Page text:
The goal of the proposed studies is to develop high resolution 3-D Imaging Mass Spectrometry (IMS) technology to a level that it is capable of delivering high resolution images in a practical time frame. High spatial resolution IMS (~10 um) will be employed with tissue preparation protocols that provide 1 um matrix crystal sizes and high speed lasers (.3 kHz) to provide data on multiple serial sections in a efficacious and timely manner. It is planned to develop the protocols that would allow peptides, proteins, lipids and drugs and other small molecules to be tracked in a 3-D manner in a tissue volume. In addition, work is planned to accomplish the significant biocomputational effort needed to deal with data dimensionality and size reduction, normalization of ion intensities for the relative quantitation of images both within a single 2-D experiment and across serial sections of a tissue volume for 3-D reconstruction, registration of the sections with anatomic fidelity, and generation of a 3-D images of individual molecules in a practical time domain. Several important biological problems will be addressed with this technology;1) assessment of the 3-D molecular distributions and boundaries of striosomes in the striatum of the mouse brain, substructures implicated in neuropsychiatric disorders such as Parkinsonism, Huntington's Disease, and obsessive-compulsive disorder, 2) 3-D mapping of molecular events in glioma growth, progression, and maintenance, both in the tumor and microenvironment, in the optic nerve of a mouse model with linkage to existing 3-D microscopy images in the brain atlas, 3) Co-registration of 3-D IMS data with other imaging modalities;studies of the disposition and metabolism of contrast agents used for PET imaging, the elucidation of molecular aspects in diffusion weighted imaging by MRI, and the co-registration/correlation of molecular events obtained by IMS with MR relaxation data. This work will bring together several powerful imaging modalities and, through the unique attributes of each, gain a combinatorial advantage in understanding whole tissue dynamics. In one aim, it is planned to combine microscopy and IHC measurements, MRI and IMS as part of a single 3-D volume that is easily interrogated using standard internet tools.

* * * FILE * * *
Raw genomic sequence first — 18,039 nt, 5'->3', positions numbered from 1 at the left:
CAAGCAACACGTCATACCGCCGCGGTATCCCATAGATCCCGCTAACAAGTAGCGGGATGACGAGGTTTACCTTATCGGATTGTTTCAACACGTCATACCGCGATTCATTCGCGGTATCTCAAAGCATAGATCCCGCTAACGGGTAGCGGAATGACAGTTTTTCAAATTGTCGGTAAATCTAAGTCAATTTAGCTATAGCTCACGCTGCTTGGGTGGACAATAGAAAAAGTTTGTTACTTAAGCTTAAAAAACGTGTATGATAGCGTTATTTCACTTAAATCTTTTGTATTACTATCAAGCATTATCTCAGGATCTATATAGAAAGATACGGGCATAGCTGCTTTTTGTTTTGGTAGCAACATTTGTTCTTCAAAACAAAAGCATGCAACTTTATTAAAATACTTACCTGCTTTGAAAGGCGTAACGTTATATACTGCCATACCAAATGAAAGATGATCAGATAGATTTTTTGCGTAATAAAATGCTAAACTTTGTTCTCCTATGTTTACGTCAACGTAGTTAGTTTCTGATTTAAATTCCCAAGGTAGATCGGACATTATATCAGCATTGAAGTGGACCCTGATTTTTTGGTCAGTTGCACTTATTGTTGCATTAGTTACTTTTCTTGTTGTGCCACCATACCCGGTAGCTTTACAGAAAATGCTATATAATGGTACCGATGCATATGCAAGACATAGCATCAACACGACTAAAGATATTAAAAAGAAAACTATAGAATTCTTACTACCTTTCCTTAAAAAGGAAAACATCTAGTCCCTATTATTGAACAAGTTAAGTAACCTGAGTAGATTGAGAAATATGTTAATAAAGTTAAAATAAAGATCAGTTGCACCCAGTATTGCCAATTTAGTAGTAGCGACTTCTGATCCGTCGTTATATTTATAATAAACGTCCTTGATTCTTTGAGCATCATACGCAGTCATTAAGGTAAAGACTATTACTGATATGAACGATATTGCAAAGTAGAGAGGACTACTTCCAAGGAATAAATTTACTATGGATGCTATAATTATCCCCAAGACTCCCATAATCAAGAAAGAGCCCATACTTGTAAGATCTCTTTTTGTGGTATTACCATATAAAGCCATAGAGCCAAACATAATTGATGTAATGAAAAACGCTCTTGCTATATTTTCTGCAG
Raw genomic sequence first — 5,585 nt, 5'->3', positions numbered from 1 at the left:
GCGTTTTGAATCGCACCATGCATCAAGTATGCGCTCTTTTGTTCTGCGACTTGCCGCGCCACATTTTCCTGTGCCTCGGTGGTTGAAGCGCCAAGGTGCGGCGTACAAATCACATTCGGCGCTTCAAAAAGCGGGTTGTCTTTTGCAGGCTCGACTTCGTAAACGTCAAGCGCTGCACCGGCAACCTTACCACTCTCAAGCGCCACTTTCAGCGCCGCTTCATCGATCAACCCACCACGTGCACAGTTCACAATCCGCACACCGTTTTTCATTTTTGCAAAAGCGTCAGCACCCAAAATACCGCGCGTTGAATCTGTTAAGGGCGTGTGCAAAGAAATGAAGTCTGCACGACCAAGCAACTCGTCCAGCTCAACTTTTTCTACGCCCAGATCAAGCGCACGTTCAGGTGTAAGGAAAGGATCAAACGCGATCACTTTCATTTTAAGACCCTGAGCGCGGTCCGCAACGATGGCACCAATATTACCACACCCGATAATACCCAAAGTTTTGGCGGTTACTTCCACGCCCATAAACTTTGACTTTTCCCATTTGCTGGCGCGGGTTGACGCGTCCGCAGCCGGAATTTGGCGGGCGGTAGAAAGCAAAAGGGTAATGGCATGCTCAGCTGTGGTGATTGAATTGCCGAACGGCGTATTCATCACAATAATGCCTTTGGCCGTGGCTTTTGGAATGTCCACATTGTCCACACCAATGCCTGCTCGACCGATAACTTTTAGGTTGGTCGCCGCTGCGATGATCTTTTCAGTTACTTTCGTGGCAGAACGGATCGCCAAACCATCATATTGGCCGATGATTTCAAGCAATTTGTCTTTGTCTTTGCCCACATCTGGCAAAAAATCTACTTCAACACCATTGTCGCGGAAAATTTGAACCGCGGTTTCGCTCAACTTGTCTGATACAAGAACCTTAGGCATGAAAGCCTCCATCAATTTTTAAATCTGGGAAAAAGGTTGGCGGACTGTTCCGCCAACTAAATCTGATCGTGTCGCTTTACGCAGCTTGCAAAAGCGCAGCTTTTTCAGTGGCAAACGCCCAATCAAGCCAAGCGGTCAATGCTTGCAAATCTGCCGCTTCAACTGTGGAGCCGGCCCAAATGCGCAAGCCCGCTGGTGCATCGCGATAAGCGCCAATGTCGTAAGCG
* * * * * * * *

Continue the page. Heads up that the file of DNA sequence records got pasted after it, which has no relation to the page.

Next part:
3-D Imaging Mass Spectrometry will provide an exciting new approach for mapping molecular constituents in tissue volumes in an unbiased manner (i.e., without the need for antibodies). The information obtained will allow chemical annotation, improved interpretation and validation to classical imaging technologies, i.e., MRI, PET and microscopy. A major innovative aspect of the work is that it can provide data relevant to the anatomy of the whole organ or entire animal with high spatial fidelity and unmatched molecular specificity.
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